jeudi 28 janvier 2010

19-24 January

The last week has been so busy that it was difficult to find time and energy to write the news. Now, I am trying to make a small synthesis of our activities.
We have installed all the OTCs with their microsensors and data loggers.

The OTCs on the Teltet nunatak

Zorigto reading the data loggers on the Teltet nunatak

We have visited the Vengen ridge, the Teltet nunatak, the small "japanese" lakes near Kanino-tume Peak near the Ketelersbreen glacier, the tertiary moraine at the beginning of the ‘dry valley’ between Ketelersbreen and the Southern slope of Vikinghoda massif.

View from the Vengen moraine in the direction of the Kanino-tume peak and the Ketelersbreen glacier (note of Annick: this peak is really impressive. Last year, when we went there with the Japanese geologists, the weather was grey and foggy, and when discovering the peak, it looked like a middle-age fortress garding the passage to the valley, with something frightening about it)
In the Vikinghoda massif, we have found a quartz block on a ridge, measuring 5x5 meters approximately. If we look at the place where the block is entering into a thin layer of sand, there is a green layer of photosynthetic organisms.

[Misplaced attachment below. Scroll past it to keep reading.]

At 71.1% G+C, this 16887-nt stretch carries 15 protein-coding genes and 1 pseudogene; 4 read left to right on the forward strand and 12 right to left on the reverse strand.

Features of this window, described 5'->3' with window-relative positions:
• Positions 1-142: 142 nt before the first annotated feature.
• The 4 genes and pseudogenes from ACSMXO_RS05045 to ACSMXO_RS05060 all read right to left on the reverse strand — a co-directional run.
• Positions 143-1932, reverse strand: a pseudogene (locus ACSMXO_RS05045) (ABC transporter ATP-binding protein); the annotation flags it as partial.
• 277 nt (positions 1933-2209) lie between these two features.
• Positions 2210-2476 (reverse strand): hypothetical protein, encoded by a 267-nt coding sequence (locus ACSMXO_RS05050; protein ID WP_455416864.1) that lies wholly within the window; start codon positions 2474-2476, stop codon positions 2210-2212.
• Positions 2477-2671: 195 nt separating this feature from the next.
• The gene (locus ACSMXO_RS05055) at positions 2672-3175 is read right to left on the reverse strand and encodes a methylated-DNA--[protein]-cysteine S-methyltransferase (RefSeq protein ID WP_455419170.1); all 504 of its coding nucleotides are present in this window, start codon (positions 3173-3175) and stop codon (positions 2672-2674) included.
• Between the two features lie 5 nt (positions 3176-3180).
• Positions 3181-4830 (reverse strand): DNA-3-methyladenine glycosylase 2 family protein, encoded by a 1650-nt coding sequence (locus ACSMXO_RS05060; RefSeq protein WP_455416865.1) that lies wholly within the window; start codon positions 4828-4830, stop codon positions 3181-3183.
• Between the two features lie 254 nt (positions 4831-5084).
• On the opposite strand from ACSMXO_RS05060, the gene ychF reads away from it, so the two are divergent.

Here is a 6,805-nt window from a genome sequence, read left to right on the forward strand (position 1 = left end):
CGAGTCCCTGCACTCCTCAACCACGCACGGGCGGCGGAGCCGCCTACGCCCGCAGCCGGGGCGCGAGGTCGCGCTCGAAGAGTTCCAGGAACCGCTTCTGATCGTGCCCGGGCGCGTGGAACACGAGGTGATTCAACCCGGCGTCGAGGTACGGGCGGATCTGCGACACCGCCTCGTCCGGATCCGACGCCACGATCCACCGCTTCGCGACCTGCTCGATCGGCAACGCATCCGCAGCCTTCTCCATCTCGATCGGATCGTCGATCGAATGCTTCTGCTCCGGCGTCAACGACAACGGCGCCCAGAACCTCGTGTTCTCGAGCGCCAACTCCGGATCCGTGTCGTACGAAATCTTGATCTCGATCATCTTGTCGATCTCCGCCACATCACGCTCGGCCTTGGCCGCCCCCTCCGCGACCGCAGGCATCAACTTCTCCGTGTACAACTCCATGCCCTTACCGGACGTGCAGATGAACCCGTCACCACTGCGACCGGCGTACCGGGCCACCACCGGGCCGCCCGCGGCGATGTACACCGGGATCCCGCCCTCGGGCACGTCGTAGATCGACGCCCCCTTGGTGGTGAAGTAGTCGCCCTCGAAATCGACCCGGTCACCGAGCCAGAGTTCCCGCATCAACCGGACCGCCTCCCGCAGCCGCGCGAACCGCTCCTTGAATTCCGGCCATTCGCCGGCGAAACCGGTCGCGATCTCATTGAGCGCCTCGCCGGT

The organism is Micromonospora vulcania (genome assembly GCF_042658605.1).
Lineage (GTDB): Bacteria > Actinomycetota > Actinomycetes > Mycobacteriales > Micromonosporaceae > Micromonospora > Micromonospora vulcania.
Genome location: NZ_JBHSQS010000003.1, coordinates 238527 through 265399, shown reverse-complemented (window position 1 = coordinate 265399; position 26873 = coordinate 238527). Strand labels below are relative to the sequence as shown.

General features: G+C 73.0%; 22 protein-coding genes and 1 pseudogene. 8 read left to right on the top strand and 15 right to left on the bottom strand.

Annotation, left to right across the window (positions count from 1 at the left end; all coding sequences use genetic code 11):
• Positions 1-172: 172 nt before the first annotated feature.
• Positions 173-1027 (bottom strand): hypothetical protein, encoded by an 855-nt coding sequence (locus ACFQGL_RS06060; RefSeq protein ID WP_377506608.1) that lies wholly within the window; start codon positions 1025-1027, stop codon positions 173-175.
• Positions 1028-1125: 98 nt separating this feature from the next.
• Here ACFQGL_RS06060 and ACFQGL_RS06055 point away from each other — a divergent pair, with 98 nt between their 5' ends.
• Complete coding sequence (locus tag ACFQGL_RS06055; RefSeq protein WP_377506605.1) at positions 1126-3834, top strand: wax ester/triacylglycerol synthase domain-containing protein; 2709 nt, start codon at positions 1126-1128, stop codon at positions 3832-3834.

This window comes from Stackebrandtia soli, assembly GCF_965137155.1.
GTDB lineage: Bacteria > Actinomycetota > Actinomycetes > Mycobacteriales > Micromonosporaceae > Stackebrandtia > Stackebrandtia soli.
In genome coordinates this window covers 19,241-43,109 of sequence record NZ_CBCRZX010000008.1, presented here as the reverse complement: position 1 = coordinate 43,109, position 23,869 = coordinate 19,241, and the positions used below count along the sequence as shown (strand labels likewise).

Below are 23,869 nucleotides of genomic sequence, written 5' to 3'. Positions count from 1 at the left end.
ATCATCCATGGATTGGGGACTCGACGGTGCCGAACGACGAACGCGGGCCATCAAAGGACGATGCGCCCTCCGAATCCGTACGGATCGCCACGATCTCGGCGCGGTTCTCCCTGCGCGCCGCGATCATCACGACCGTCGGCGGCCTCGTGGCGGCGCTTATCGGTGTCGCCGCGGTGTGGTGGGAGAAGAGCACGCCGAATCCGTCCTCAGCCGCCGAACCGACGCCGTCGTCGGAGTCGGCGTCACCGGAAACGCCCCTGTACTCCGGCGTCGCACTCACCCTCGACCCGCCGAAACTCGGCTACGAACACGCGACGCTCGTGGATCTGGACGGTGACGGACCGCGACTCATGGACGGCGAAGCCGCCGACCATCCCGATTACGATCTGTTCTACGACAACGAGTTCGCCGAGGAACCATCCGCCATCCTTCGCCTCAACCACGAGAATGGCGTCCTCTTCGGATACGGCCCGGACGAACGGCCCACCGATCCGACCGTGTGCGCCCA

The Petrelnutten windskoop

We have visited all the granite oucrops in this area until Petrellnuten (last nunatak behind Pingvinane).
When we come back, there is always a small emotion to see the characteristic shape of Utsteinen raising above the ice.

It appeared that the diversity of algae in Ketelersbreen was only due to the fertilisation by birds living on Kanino-tume Peak. In fact, this area is not good for further studies. We didn't installed OTC there because there were no biofilms, except for the cryptoendolithes.
There are clear differences between the gneiss ridges with nonstable moraines and low number of biofilms on one side and between the granite nunataks with stable surfaces and a high number of biofilms on the other side.
Probably, the distribution of biofilms can be explained by the stability of substrates (granite vs. gneiss) and the low growth rate of biofilms. Except granite, there are 2 other types of rocks which are stable. It's Tonalite and Cyanite, but their outcrops are quite far and it is not possible to go there this year.

We measure currently the daily cycles of fluorescence measurements on the ridge. As they were difficult to interpret, I have sent them to Bart Ghysels and Fabrice Franck who study photosynthesis at the University of Liège. As we will have all meteorological data that was recorded by the meteostation here, we'll be able to compare them with temperature/humidity that we measure on the surface of rocks.
Cheers, Zorigto

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